Zinc Potentiates GluK3 Glutamate Receptor Function by Stabilizing the Ligand Binding Domain Dimer Interface.
ABSTRACT Kainate receptors (KARs) play a key role in the regulation of synaptic networks. Here, we show that zinc, a cation released at a subset of glutamatergic synapses, potentiates glutamate currents mediated by homomeric and heteromeric KARs containing GluK3 at 10-100 μM concentrations, whereas it inhibits other KAR subtypes. Potentiation of GluK3 currents is mainly due to reduced desensitization, as shown by kinetic analysis and desensitization mutants. Crystallographic and mutation analyses revealed that a specific zinc binding site is formed at the base of the ligand binding domain (LBD) dimer interface by a GluK3-specific aspartate (Asp759), together with two conserved residues, His762 and Asp730, the latter located on the partner subunit. In addition, we propose that tetrameric GluK2/GluK3 receptors are likely assembled as pairs of heterodimeric LBDs. Therefore, zinc binding stabilizes the labile GluK3 dimer interface, slows desensitization, and potentiates currents, providing a mechanism for KAR potentiation at glutamatergic synapses.
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ABSTRACT: Ionotropic glutamate receptors (iGluRs) are ligand-gated ion channels that open their ion-conducting pores in response to the binding of agonist glutamate. In recent years, significant progress has been achieved in studies of iGluRs by obtaining numerous structures of isolated water soluble ligand binding and amino terminal domains as well as the first full length crystal structure of GluA2 in the closed, antagonist-bound state. This structural data combined with electrophysiological and fluorescence recordings, biochemical experiments, mutagenesis and molecular dynamics simulations have greatly improved our understanding of iGluR assembly, activation and desensitization processes. This article reviews the recent structural and functional advances in iGluR field and summarizes them in a simplified model of full length iGluR gating.The Journal of Physiology 10/2013; 593(1). DOI:10.1113/jphysiol.2013.264911 · 4.54 Impact Factor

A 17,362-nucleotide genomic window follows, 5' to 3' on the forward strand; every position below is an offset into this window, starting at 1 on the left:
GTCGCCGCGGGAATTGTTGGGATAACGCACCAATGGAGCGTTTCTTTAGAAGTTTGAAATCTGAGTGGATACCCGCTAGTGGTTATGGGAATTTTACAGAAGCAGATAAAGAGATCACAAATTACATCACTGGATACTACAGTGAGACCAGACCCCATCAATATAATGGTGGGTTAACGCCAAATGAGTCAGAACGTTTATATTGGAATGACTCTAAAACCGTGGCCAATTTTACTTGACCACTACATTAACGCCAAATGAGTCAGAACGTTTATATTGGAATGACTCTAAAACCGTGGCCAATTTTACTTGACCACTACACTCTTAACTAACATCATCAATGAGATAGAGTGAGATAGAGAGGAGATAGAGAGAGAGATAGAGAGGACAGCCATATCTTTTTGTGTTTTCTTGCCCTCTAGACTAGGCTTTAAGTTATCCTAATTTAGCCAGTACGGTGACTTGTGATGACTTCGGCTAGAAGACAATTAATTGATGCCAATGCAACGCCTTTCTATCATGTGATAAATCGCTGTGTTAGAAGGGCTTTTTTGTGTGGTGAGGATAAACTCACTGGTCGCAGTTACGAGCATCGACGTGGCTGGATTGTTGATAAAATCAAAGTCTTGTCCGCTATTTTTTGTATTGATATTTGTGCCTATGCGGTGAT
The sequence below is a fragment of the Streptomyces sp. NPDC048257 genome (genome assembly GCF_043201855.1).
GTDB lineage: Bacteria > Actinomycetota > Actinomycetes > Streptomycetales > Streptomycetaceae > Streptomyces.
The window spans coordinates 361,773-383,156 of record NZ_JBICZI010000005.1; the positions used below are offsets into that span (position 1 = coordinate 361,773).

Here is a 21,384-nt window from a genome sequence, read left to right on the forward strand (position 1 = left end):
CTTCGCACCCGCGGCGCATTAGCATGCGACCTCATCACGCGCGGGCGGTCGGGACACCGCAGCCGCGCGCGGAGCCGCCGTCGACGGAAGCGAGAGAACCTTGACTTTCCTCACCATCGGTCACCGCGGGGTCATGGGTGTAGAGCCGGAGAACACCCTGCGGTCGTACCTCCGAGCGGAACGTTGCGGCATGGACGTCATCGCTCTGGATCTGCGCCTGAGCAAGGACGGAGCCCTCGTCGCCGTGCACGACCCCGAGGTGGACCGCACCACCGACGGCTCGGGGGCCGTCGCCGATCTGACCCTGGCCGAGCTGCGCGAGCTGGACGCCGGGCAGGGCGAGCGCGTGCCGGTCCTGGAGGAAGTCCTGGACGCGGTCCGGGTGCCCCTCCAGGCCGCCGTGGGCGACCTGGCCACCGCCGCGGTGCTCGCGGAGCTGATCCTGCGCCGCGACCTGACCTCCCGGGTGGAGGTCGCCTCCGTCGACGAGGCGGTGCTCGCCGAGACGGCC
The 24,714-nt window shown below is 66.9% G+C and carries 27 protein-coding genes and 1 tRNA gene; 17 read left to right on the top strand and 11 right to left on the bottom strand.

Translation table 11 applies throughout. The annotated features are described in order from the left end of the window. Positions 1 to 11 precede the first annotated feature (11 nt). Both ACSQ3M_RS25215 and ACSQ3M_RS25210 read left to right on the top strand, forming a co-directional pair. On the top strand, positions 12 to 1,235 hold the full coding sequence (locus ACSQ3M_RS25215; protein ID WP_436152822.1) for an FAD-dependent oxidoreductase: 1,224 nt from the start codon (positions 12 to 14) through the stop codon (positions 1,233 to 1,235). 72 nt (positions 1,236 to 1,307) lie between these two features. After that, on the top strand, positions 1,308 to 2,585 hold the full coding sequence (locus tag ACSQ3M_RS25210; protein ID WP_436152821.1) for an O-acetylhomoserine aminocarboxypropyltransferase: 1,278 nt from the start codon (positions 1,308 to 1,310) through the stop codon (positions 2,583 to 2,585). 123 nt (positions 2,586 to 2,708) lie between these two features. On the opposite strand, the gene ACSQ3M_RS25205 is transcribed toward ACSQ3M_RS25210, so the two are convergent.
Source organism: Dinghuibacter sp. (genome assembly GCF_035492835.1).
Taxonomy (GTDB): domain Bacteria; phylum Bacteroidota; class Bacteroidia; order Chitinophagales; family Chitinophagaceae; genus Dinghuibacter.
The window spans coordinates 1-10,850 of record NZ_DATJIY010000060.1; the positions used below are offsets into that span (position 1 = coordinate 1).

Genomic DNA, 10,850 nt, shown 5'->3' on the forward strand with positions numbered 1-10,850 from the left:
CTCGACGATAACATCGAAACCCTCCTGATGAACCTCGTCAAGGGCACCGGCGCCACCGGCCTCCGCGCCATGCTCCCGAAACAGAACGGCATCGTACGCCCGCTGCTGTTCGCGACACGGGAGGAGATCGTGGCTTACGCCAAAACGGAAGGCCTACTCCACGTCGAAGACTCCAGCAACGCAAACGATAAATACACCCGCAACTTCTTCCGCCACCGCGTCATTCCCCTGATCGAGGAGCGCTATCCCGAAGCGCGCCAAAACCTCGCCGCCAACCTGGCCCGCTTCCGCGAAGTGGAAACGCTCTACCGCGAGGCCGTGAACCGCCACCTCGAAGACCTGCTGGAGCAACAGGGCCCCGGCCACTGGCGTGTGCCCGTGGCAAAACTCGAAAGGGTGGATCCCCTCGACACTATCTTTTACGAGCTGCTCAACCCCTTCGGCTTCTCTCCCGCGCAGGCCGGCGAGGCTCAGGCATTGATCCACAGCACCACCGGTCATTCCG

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ABSTRACT: The physiology and pathology of mobile zinc signaling has become an important topic in metalloneurochemistry. To study the action of mobile zinc effectively, specialized tools are required that probe the temporal and positional changes of zinc ions within live tissue and cells. In the present article we describe the design and implementation of selective zinc chelators as antagonists to interrogate the function of mobile zinc, with an emphasis on the pools of vesicular zinc in the terminals of hippocampal mossy fiber buttons.Current opinion in chemical biology 03/2013; 17(2). DOI:10.1016/j.cbpa.2013.01.009 · 7.65 Impact Factor
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ABSTRACT: Although it is well established that many glutamatergic neurons sequester Zn(2+) within their synaptic vesicles, the physiological significance of synaptic Zn(2+) remains poorly understood. In experiments performed in a Zn(2+)-enriched auditory brainstem nucleus-the dorsal cochlear nucleus-we discovered that synaptic Zn(2+) and GPR39, a putative metabotropic Zn(2+)-sensing receptor (mZnR), are necessary for triggering the synthesis of the endocannabinoid 2-arachidonoylglycerol (2-AG). The postsynaptic production of 2-AG, in turn, inhibits presynaptic probability of neurotransmitter release, thus shaping synaptic strength and short-term synaptic plasticity. Zn(2+)-induced inhibition of transmitter release is absent in mutant mice that lack either vesicular Zn(2+) or the mZnR. Moreover, mass spectrometry measurements of 2-AG levels reveal that Zn(2+)-mediated initiation of 2-AG synthesis is absent in mice lacking the mZnR. We reveal a previously unknown action of synaptic Zn(2+): synaptic Zn(2+) inhibits glutamate release by promoting 2-AG synthesis.The Journal of Neuroscience : The Official Journal of the Society for Neuroscience 05/2013; 33(22):9259-9272. DOI:10.1523/JNEUROSCI.0237-13.2013 · 6.75 Impact Factor